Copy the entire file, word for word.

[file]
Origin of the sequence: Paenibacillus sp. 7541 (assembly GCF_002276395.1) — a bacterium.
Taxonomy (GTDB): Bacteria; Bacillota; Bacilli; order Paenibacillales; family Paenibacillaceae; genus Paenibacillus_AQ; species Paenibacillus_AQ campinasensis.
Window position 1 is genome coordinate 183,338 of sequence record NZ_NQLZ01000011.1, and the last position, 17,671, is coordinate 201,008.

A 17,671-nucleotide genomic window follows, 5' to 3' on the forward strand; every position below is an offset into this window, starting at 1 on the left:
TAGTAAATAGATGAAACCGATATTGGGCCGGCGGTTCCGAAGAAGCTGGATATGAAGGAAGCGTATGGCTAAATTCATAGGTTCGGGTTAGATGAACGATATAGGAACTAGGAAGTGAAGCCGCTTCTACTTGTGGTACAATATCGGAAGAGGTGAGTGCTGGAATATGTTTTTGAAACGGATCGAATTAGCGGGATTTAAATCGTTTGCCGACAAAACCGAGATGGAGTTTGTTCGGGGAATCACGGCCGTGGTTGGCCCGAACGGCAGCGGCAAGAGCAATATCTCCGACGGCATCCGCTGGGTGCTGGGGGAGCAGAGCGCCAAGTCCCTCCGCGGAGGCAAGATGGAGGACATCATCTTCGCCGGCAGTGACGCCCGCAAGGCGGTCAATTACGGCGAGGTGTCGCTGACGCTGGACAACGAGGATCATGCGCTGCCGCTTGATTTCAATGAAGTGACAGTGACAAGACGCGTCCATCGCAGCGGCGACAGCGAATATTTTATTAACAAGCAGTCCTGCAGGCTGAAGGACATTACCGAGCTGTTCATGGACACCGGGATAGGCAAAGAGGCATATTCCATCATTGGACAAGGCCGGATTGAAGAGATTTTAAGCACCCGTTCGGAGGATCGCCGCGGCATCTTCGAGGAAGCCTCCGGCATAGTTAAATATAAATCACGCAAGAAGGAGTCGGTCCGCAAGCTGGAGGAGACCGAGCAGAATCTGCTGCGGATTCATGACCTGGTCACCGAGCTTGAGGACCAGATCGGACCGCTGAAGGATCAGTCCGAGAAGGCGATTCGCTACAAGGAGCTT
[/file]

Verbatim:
Origin of the sequence: Paenibacillus sp. 7541 (assembly GCF_002276395.1) — a bacterium.
Taxonomy (GTDB): Bacteria; Bacillota; Bacilli; order Paenibacillales; family Paenibacillaceae; genus Paenibacillus_AQ; species Paenibacillus_AQ campinasensis.
Window position 1 is genome coordinate 183,338 of sequence record NZ_NQLZ01000011.1, and the last position, 17,671, is coordinate 201,008.

A 17,671-nucleotide genomic window follows, 5' to 3' on the forward strand; every position below is an offset into this window, starting at 1 on the left:
TAGTAAATAGATGAAACCGATATTGGGCCGGCGGTTCCGAAGAAGCTGGATATGAAGGAAGCGTATGGCTAAATTCATAGGTTCGGGTTAGATGAACGATATAGGAACTAGGAAGTGAAGCCGCTTCTACTTGTGGTACAATATCGGAAGAGGTGAGTGCTGGAATATGTTTTTGAAACGGATCGAATTAGCGGGATTTAAATCGTTTGCCGACAAAACCGAGATGGAGTTTGTTCGGGGAATCACGGCCGTGGTTGGCCCGAACGGCAGCGGCAAGAGCAATATCTCCGACGGCATCCGCTGGGTGCTGGGGGAGCAGAGCGCCAAGTCCCTCCGCGGAGGCAAGATGGAGGACATCATCTTCGCCGGCAGTGACGCCCGCAAGGCGGTCAATTACGGCGAGGTGTCGCTGACGCTGGACAACGAGGATCATGCGCTGCCGCTTGATTTCAATGAAGTGACAGTGACAAGACGCGTCCATCGCAGCGGCGACAGCGAATATTTTATTAACAAGCAGTCCTGCAGGCTGAAGGACATTACCGAGCTGTTCATGGACACCGGGATAGGCAAAGAGGCATATTCCATCATTGGACAAGGCCGGATTGAAGAGATTTTAAGCACCCGTTCGGAGGATCGCCGCGGCATCTTCGAGGAAGCCTCCGGCATAGTTAAATATAAATCACGCAAGAAGGAGTCGGTCCGCAAGCTGGAGGAGACCGAGCAGAATCTGCTGCGGATTCATGACCTGGTCACCGAGCTTGAGGACCAGATCGGACCGCTGAAGGATCAGTCCGAGAAGGCGATTCGCTACAAGGAGCTT